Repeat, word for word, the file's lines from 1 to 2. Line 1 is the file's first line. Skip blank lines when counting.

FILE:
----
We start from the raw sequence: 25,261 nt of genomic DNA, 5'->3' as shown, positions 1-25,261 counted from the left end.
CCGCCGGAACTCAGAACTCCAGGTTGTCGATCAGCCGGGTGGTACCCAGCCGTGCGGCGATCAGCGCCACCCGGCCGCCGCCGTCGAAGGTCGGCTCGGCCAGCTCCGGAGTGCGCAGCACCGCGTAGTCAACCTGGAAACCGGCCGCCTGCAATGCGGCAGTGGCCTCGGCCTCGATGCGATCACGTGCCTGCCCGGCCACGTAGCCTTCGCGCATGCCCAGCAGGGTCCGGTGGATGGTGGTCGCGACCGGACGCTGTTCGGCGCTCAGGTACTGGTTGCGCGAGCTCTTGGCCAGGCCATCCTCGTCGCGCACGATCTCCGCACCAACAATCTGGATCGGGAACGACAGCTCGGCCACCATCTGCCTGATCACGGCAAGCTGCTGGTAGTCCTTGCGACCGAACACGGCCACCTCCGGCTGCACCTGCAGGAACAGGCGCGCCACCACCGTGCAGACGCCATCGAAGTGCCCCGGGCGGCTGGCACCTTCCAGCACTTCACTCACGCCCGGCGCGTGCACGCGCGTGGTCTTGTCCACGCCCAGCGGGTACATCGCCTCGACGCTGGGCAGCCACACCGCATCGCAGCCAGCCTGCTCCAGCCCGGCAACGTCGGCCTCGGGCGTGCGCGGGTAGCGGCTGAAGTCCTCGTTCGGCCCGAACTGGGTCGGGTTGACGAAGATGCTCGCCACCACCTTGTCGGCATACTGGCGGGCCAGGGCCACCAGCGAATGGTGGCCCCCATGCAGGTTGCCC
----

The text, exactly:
We start from the raw sequence: 25,261 nt of genomic DNA, 5'->3' as shown, positions 1-25,261 counted from the left end.
CCGCCGGAACTCAGAACTCCAGGTTGTCGATCAGCCGGGTGGTACCCAGCCGTGCGGCGATCAGCGCCACCCGGCCGCCGCCGTCGAAGGTCGGCTCGGCCAGCTCCGGAGTGCGCAGCACCGCGTAGTCAACCTGGAAACCGGCCGCCTGCAATGCGGCAGTGGCCTCGGCCTCGATGCGATCACGTGCCTGCCCGGCCACGTAGCCTTCGCGCATGCCCAGCAGGGTCCGGTGGATGGTGGTCGCGACCGGACGCTGTTCGGCGCTCAGGTACTGGTTGCGCGAGCTCTTGGCCAGGCCATCCTCGTCGCGCACGATCTCCGCACCAACAATCTGGATCGGGAACGACAGCTCGGCCACCATCTGCCTGATCACGGCAAGCTGCTGGTAGTCCTTGCGACCGAACACGGCCACCTCCGGCTGCACCTGCAGGAACAGGCGCGCCACCACCGTGCAGACGCCATCGAAGTGCCCCGGGCGGCTGGCACCTTCCAGCACTTCACTCACGCCCGGCGCGTGCACGCGCGTGGTCTTGTCCACGCCCAGCGGGTACATCGCCTCGACGCTGGGCAGCCACACCGCATCGCAGCCAGCCTGCTCCAGCCCGGCAACGTCGGCCTCGGGCGTGCGCGGGTAGCGGCTGAAGTCCTCGTTCGGCCCGAACTGGGTCGGGTTGACGAAGATGCTCGCCACCACCTTGTCGGCATACTGGCGGGCCAGGGCCACCAGCGAATGGTGGCCCCCATGCAGGTTGCCC